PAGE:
Ian Paisley bemoans 'too long' recall petition
IAN Paisley believes the recall petition triggered by his suspension from Westminster lasted too long and that the threshold for signatures that would have forced his resignation was not high enough.
The DUP MP, who was handed an unprecedented 30-sitting day suspension from the House of Commons in July, also argues that the process for collecting signatures for the petition was "not transparent".
Mr Paisley makes his observations on the workings of the first recall petition in Westminster's history in a letter to chief electoral officer Virginia McVea, which has been obtained by The Irish News.
The petition was opened on August 8 at three venues in North Antrim after the Westminster standards watchdog found the DUP MP had failed to declare two luxury holidays to Sri Lanka, paid for by its government.
He also lobbied on behalf of the south Asian island's regime, urging the then prime minister David Cameron not to support a UN probe into alleged Sri Lankan human rights abuses.
Mr Paisley survived the recall petition after it fell 444 signatures short of the 7,543 threshold – 10 per cent of the constituency's registered electorate – required to unseat him.
In the letter to Ms McVea, he describes the six-week period that the petition was open as a "significantly long period of time".
"I take the view after being subject to a petition that a long period of petitioning is counterproductive, as momentum is lost for the entire event," he wrote on September 20, the day after the petition had closed.
"Being the subject of a petition and getting the matter dealt with promptly and a result achieved expeditiously is I believe in the public interest as well as the personal interests and wellbeing of all those involved in the process and I would certainly articulate a need to change that part of the legislation going forward."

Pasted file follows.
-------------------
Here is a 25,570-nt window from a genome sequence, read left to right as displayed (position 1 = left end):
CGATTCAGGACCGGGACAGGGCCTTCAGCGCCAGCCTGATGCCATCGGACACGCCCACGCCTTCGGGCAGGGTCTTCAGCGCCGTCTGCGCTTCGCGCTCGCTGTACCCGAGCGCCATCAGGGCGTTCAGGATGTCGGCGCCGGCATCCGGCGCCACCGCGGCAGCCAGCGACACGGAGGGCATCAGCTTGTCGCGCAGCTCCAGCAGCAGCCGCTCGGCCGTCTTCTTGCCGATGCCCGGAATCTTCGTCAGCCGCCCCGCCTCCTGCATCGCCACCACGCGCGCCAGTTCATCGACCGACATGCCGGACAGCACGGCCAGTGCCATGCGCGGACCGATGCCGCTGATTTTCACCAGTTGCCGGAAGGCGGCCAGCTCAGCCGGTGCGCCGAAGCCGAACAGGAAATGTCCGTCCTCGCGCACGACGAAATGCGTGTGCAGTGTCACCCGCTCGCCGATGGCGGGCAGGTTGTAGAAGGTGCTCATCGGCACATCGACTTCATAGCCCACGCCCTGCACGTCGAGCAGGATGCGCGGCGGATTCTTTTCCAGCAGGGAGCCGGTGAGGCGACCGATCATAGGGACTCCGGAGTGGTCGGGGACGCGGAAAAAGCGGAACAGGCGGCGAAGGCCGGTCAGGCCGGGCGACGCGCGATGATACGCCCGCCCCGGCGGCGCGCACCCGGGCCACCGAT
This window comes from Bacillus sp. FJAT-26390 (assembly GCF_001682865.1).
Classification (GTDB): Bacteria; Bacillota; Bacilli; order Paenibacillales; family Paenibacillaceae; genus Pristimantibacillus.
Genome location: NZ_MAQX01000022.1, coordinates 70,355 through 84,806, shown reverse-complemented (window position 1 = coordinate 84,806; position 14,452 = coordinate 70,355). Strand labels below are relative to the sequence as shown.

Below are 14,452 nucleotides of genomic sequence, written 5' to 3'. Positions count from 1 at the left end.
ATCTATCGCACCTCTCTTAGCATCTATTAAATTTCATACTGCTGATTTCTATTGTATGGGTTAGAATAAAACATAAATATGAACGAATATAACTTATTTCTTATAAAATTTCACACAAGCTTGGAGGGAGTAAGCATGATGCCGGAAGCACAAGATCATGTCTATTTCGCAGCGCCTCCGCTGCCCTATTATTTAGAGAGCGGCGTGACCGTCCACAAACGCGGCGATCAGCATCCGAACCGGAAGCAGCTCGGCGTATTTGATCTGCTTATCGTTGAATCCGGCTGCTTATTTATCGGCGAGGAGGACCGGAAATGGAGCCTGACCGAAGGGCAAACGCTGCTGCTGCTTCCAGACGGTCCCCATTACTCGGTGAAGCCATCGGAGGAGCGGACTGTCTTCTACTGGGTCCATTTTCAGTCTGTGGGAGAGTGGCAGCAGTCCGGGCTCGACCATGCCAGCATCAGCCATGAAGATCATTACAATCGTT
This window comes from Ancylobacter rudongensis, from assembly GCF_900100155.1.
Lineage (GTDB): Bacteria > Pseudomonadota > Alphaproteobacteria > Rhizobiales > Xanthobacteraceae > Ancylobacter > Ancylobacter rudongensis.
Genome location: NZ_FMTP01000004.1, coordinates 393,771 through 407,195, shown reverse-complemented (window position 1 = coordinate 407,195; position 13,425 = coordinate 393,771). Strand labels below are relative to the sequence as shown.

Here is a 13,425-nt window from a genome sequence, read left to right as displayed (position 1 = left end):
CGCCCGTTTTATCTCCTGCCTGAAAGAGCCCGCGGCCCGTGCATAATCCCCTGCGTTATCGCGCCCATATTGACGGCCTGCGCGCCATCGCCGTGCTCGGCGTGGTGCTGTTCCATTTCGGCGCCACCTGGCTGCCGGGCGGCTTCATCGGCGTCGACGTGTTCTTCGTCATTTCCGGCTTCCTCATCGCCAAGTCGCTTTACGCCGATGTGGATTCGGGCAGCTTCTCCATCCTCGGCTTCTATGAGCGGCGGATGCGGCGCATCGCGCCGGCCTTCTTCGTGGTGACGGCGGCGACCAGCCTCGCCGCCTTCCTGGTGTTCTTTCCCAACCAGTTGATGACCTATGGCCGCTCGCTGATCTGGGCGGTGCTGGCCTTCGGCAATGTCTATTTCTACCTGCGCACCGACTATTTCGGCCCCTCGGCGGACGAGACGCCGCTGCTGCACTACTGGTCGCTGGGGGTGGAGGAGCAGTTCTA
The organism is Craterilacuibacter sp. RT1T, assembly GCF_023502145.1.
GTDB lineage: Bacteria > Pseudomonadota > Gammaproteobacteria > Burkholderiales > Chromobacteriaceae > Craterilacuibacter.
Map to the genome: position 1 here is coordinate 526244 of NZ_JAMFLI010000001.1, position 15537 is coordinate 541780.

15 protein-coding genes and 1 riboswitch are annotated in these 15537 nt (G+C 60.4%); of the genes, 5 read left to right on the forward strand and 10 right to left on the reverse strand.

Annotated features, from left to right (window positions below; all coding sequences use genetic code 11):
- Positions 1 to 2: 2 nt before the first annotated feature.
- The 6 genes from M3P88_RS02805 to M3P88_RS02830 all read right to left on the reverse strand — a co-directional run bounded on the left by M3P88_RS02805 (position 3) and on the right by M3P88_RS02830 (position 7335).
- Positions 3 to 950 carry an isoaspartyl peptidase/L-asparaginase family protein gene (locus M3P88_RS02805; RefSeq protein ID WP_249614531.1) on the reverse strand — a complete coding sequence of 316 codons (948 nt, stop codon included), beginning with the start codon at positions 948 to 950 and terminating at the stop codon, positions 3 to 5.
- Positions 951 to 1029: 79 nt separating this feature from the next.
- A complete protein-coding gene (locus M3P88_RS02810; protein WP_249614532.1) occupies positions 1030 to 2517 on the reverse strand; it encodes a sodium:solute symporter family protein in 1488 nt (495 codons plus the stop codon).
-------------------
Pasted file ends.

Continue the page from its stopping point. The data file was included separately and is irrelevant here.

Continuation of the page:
Mr Paisley suggests a "petition day" as an alternative, arguing it "would be a much more accurate way of trying to achieve the result".
He also claims the "verification of petitioners is something which disturbed me" during the process.
Insisting he is not "casting any aspiration (sic)" on those overseeing the petition, the North Antrim MP says: "The process does take place behind closed doors and that I believe is not transparent in this day and age for a process that should allow some access to the subject of the petition to see that the process is being carried out fairly on their behalf and secondly for those who are campaigning on either side see that the process is fair."
Mr Paisley describes the 10 per cent threshold that would have forced a by-election as "far too small".
Noting his surprise that the required figure was not reached, he argues that the threshold as it stands "effectively places the recall power into one party possibly the party that always come second in a general election".
"A higher target would create a much fairer system of making parties that are opposed to the MP work together for what they perceive is the common good as opposed to party political good," he writes.